Moscow-based Kaspersky Lab has added to what's known about a previously detected malware campaign that has been stealing sensitive data from major manufacturing, industrial, pharmaceutical, construction and IT companies in the United States, Spain, Germany, Poland, France, Japan, Italy, Turkey, Ireland and China.
Dubbed Crouching Yeti by Kaspersky, the campaign has been going on since at least 2010. It's not clear who is behind Crouching Yeti, or what its operators intend to do with the information gleaned from the campaign.
Aspects of Crouching Yeti were originally identified earlier this year by American security companies CrowdStrike, which named it Energetic Bear, and Symantec, which called it Dragonfly. Both noted that Western energy companies seemed to be the primary targets. Finnish security firm F-Secure called the campaign Havex, after malware the campaign used to attack industrial control systems (and about which the Department of Homeland Security issued an alert).
"Victims are not limited to the energy sector, but to many other ones," wrote Kaspersky's Global Research and Analysis Team (GReAT) in a blog posting today (July 31). "The Bear tag reflects CrowdStrike's belief that this campaign has a Russian origin. We couldn't confirm this point, so we decided to give it a new name. Yetis have something in common with Bears, but have a mysterious origin :)."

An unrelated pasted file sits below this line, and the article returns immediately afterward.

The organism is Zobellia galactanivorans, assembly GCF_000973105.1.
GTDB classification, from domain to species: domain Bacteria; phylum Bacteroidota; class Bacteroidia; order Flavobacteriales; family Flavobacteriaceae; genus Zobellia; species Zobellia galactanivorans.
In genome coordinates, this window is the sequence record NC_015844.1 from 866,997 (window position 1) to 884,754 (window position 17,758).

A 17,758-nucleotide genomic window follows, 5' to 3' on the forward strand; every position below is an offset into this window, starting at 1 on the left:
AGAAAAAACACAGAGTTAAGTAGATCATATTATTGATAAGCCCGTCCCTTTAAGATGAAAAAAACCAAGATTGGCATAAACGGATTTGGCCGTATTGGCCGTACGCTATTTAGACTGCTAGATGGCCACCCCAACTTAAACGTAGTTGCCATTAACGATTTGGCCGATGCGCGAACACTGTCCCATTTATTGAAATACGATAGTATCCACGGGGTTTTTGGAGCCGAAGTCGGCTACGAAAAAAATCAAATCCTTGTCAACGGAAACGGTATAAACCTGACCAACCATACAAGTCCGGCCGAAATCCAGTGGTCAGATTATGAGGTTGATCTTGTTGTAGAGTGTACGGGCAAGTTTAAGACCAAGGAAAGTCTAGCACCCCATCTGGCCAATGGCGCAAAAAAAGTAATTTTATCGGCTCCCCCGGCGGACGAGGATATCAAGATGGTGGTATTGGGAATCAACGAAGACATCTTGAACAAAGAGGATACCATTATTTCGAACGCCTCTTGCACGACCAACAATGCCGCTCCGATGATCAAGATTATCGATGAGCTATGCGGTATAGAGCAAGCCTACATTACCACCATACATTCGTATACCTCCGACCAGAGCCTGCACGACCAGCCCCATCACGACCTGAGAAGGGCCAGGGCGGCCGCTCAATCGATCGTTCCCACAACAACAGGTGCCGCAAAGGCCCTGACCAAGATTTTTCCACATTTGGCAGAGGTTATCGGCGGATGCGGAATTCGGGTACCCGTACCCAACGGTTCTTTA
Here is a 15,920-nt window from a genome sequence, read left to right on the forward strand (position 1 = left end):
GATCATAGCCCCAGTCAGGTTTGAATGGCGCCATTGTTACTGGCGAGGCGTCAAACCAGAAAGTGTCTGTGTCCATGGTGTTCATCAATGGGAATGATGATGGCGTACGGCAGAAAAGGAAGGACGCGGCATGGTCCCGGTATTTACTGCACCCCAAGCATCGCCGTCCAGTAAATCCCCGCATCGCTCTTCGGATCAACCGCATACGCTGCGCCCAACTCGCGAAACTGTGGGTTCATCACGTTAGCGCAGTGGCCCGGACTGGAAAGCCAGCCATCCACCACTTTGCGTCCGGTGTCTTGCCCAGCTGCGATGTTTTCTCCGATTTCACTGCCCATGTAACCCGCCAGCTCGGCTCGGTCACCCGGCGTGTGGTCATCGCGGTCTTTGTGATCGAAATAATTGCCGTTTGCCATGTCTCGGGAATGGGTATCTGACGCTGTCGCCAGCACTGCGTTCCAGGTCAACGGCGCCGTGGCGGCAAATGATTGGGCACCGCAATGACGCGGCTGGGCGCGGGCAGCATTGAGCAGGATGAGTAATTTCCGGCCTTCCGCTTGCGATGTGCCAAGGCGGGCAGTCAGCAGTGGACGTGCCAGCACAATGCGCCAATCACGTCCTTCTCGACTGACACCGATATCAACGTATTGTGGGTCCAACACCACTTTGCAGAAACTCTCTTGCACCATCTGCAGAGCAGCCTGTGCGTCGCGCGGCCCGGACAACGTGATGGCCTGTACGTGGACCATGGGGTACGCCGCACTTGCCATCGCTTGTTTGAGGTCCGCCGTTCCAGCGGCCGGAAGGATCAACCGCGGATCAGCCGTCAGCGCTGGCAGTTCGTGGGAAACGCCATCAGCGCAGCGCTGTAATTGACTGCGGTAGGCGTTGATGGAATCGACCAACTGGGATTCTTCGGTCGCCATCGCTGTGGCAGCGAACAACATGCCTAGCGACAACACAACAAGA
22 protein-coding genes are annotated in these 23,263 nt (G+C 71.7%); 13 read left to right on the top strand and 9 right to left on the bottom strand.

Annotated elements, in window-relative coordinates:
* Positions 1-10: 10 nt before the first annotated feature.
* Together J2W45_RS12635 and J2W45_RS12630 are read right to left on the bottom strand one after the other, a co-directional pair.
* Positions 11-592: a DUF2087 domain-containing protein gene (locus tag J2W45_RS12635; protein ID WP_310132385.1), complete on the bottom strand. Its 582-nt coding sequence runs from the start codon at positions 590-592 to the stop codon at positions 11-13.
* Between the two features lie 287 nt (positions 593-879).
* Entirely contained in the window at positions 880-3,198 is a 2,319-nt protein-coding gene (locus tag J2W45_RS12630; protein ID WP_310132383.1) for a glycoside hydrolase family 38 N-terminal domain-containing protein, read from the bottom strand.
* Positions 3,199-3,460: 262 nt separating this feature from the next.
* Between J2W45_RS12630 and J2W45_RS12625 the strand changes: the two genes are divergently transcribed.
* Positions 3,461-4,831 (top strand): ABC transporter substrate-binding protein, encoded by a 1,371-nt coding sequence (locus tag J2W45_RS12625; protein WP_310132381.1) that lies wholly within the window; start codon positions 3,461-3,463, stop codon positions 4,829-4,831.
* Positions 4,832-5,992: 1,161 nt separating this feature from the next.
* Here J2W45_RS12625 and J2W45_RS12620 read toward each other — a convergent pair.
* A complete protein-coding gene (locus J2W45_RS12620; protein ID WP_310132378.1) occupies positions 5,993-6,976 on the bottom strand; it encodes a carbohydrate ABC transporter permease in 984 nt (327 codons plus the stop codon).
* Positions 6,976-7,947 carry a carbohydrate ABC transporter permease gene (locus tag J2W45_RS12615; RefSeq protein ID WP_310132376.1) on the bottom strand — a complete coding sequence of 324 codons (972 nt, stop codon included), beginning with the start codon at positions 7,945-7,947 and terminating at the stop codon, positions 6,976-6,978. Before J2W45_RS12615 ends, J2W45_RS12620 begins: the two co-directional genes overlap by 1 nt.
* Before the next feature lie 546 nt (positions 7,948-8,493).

"There simply is no one piece or set of data that would lead to the conclusion that the threat actor is Bear, Kitten, Panda, Salmon, or otherwise," Kaspersky wrote in its official report.
Crouching Yeti uses several different types of Trojans that infect Windows machines by three different methods: spearphishing, or sending specially crafted emails with malicious PDF attachments to employees of targeted companies; fake software installers; and watering-hole attacks, in which Crouching Yeti's operators inject browser exploit kits, rapid-fire malware installers, into websites their targets are likely to visit.
The operators also uses a sneaky trick to hide the Crouching Yeti campaign. Most malware that sends and receives data over the Internet "talks" to its operators via command-and-control servers hosted and maintained by the criminals or spies who distribute the malware. From these servers, the operators can receive stolen information and send the malware new commands.
Crouching Yeti doesn't host its own command-and-control servers, however. Much as a mockingbird lays eggs in other birds' nests, the campaign hacks into legitimate websites and installs its command-and-control operations on those servers. Half those servers were in the United States; others were in Russia, Britain and Germany.
Other than that, the campaign isn't particularly sophisticated, Kaspersky found. None of the exploits used in the attacks are zero-days, meaning they're all known flaws that the targeted organizations or Web tools simply haven't gotten around to patching.
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Jill Scharr is a staff writer for Tom's Guide, where she regularly covers security, 3D printing and video games. You can follow Jill on Twitter @JillScharr and on Google+. Follow us @tomsguide, on Facebook and on Google+.